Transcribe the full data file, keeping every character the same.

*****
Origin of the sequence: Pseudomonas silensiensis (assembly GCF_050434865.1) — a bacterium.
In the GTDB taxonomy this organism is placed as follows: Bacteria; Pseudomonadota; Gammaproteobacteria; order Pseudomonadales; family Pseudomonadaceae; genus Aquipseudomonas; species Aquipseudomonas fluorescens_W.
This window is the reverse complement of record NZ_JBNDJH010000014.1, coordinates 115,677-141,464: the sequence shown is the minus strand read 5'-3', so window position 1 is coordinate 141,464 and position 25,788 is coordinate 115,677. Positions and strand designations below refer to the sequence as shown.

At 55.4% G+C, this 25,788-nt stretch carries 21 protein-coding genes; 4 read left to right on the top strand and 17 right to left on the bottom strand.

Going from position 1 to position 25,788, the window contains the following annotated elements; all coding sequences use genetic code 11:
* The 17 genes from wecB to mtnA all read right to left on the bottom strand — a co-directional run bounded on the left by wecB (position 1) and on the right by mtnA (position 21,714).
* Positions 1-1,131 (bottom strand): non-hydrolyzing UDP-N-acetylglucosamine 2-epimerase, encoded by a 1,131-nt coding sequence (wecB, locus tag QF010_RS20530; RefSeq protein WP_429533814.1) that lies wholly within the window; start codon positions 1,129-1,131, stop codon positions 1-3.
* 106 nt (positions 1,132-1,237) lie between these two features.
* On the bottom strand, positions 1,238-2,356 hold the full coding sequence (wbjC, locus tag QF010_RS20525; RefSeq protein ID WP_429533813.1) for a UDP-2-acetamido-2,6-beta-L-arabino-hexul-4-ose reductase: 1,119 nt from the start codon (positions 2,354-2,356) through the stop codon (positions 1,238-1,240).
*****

Origin of the sequence: Pseudomonas silensiensis (assembly GCF_050434865.1) — a bacterium.
In the GTDB taxonomy this organism is placed as follows: Bacteria; Pseudomonadota; Gammaproteobacteria; order Pseudomonadales; family Pseudomonadaceae; genus Aquipseudomonas; species Aquipseudomonas fluorescens_W.
This window is the reverse complement of record NZ_JBNDJH010000014.1, coordinates 115,677-141,464: the sequence shown is the minus strand read 5'-3', so window position 1 is coordinate 141,464 and position 25,788 is coordinate 115,677. Positions and strand designations below refer to the sequence as shown.

At 55.4% G+C, this 25,788-nt stretch carries 21 protein-coding genes; 4 read left to right on the top strand and 17 right to left on the bottom strand.

Going from position 1 to position 25,788, the window contains the following annotated elements; all coding sequences use genetic code 11:
* The 17 genes from wecB to mtnA all read right to left on the bottom strand — a co-directional run bounded on the left by wecB (position 1) and on the right by mtnA (position 21,714).
* Positions 1-1,131 (bottom strand): non-hydrolyzing UDP-N-acetylglucosamine 2-epimerase, encoded by a 1,131-nt coding sequence (wecB, locus tag QF010_RS20530; RefSeq protein WP_429533814.1) that lies wholly within the window; start codon positions 1,129-1,131, stop codon positions 1-3.
* 106 nt (positions 1,132-1,237) lie between these two features.
* On the bottom strand, positions 1,238-2,356 hold the full coding sequence (wbjC, locus tag QF010_RS20525; RefSeq protein ID WP_429533813.1) for a UDP-2-acetamido-2,6-beta-L-arabino-hexul-4-ose reductase: 1,119 nt from the start codon (positions 2,354-2,356) through the stop codon (positions 1,238-1,240).